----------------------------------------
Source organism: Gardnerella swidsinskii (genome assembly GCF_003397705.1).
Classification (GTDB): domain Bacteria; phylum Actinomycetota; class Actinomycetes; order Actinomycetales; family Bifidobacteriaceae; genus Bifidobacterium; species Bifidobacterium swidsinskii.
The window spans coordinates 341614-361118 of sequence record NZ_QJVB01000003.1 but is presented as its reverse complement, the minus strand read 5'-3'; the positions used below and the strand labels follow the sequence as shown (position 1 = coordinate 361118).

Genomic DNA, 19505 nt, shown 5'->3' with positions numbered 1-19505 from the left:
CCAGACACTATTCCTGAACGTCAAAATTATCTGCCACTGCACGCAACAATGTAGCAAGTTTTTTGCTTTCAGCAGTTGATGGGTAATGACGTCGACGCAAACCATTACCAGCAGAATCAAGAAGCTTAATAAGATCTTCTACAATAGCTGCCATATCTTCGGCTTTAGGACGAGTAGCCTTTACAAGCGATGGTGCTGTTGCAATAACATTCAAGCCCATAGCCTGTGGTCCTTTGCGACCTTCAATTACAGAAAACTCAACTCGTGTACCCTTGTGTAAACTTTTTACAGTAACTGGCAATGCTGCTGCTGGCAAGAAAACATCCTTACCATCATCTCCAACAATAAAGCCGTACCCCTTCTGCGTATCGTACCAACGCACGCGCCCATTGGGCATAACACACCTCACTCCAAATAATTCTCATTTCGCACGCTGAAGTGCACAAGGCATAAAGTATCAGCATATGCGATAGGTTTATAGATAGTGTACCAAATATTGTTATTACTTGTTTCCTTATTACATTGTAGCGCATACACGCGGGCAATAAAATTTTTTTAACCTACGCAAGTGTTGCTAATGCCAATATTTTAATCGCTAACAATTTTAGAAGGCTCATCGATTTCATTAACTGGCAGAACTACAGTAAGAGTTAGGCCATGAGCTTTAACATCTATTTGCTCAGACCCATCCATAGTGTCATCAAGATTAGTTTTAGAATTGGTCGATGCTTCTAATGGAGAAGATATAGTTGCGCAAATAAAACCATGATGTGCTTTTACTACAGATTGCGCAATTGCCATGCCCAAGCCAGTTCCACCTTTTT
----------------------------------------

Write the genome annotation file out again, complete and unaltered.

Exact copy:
Source organism: Gardnerella swidsinskii (genome assembly GCF_003397705.1).
Classification (GTDB): domain Bacteria; phylum Actinomycetota; class Actinomycetes; order Actinomycetales; family Bifidobacteriaceae; genus Bifidobacterium; species Bifidobacterium swidsinskii.
The window spans coordinates 341614-361118 of sequence record NZ_QJVB01000003.1 but is presented as its reverse complement, the minus strand read 5'-3'; the positions used below and the strand labels follow the sequence as shown (position 1 = coordinate 361118).

Genomic DNA, 19505 nt, shown 5'->3' with positions numbered 1-19505 from the left:
CCAGACACTATTCCTGAACGTCAAAATTATCTGCCACTGCACGCAACAATGTAGCAAGTTTTTTGCTTTCAGCAGTTGATGGGTAATGACGTCGACGCAAACCATTACCAGCAGAATCAAGAAGCTTAATAAGATCTTCTACAATAGCTGCCATATCTTCGGCTTTAGGACGAGTAGCCTTTACAAGCGATGGTGCTGTTGCAATAACATTCAAGCCCATAGCCTGTGGTCCTTTGCGACCTTCAATTACAGAAAACTCAACTCGTGTACCCTTGTGTAAACTTTTTACAGTAACTGGCAATGCTGCTGCTGGCAAGAAAACATCCTTACCATCATCTCCAACAATAAAGCCGTACCCCTTCTGCGTATCGTACCAACGCACGCGCCCATTGGGCATAACACACCTCACTCCAAATAATTCTCATTTCGCACGCTGAAGTGCACAAGGCATAAAGTATCAGCATATGCGATAGGTTTATAGATAGTGTACCAAATATTGTTATTACTTGTTTCCTTATTACATTGTAGCGCATACACGCGGGCAATAAAATTTTTTTAACCTACGCAAGTGTTGCTAATGCCAATATTTTAATCGCTAACAATTTTAGAAGGCTCATCGATTTCATTAACTGGCAGAACTACAGTAAGAGTTAGGCCATGAGCTTTAACATCTATTTGCTCAGACCCATCCATAGTGTCATCAAGATTAGTTTTAGAATTGGTCGATGCTTCTAATGGAGAAGATATAGTTGCGCAAATAAAACCATGATGTGCTTTTACTACAGATTGCGCAATTGCCATGCCCAAGCCAGTTCCACCTTTTT